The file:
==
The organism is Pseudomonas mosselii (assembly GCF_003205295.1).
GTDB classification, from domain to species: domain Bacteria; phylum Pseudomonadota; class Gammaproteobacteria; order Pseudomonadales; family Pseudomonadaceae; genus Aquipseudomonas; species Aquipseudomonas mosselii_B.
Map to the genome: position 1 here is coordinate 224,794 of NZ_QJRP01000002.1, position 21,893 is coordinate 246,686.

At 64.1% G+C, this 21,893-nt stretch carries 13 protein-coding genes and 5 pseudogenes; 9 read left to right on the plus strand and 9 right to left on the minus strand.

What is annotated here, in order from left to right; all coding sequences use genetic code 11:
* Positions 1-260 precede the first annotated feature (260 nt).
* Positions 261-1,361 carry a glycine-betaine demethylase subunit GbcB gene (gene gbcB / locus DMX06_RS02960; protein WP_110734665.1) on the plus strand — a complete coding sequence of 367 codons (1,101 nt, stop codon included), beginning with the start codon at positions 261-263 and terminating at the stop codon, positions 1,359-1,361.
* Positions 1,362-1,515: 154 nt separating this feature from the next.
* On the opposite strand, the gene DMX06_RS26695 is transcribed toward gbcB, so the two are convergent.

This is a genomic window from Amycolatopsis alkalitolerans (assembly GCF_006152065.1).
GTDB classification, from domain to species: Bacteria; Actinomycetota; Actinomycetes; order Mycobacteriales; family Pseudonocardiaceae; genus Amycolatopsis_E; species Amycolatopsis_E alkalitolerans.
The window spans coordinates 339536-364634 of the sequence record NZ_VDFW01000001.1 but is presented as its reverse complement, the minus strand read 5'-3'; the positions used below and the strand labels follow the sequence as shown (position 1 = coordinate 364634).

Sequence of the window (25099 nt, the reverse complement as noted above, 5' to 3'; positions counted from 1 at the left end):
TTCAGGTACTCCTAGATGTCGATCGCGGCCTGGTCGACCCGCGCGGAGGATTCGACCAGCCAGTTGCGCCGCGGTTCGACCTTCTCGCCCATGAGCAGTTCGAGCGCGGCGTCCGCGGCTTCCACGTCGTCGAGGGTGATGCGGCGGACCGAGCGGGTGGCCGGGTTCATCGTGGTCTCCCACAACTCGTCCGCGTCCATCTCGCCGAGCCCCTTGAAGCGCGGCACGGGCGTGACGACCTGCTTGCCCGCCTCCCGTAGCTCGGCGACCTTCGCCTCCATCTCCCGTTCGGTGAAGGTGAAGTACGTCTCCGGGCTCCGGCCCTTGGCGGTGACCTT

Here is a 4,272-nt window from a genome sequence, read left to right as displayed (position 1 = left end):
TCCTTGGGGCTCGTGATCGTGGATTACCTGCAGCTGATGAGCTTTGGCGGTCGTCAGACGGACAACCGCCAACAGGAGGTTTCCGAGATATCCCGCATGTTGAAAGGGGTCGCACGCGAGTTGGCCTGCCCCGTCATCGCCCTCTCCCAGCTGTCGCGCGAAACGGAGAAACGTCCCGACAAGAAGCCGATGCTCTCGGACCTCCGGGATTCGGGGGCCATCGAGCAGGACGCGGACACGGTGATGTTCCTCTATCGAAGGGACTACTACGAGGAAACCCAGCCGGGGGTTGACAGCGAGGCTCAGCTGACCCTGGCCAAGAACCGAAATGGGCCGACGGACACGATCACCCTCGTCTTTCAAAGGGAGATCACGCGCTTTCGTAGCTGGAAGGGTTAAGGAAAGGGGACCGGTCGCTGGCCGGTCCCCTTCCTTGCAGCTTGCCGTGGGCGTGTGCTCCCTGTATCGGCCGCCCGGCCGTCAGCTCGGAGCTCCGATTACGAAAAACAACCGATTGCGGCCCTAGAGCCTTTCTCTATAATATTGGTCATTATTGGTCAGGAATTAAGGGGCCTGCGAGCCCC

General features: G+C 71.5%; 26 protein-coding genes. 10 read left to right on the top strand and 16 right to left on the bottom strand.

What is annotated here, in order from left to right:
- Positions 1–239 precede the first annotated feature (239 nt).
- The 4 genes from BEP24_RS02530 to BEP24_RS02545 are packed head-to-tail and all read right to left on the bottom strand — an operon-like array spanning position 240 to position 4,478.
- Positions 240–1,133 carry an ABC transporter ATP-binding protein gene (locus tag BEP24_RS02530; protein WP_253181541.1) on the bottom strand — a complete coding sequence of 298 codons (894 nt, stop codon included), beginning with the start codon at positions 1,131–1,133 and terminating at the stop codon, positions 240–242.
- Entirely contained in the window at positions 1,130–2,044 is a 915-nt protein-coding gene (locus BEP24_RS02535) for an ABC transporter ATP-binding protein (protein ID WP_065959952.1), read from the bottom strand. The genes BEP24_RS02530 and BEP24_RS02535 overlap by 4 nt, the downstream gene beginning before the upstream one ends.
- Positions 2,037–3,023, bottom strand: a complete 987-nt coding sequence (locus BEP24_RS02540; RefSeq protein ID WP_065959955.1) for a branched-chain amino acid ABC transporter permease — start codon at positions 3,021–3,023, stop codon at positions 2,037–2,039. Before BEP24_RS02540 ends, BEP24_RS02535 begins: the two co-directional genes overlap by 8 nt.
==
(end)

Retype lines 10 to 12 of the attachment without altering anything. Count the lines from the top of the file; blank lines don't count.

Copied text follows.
This is a genomic window from Amycolatopsis alkalitolerans (assembly GCF_006152065.1).
GTDB classification, from domain to species: Bacteria; Actinomycetota; Actinomycetes; order Mycobacteriales; family Pseudonocardiaceae; genus Amycolatopsis_E; species Amycolatopsis_E alkalitolerans.
The window spans coordinates 339536-364634 of the sequence record NZ_VDFW01000001.1 but is presented as its reverse complement, the minus strand read 5'-3'; the positions used below and the strand labels follow the sequence as shown (position 1 = coordinate 364634).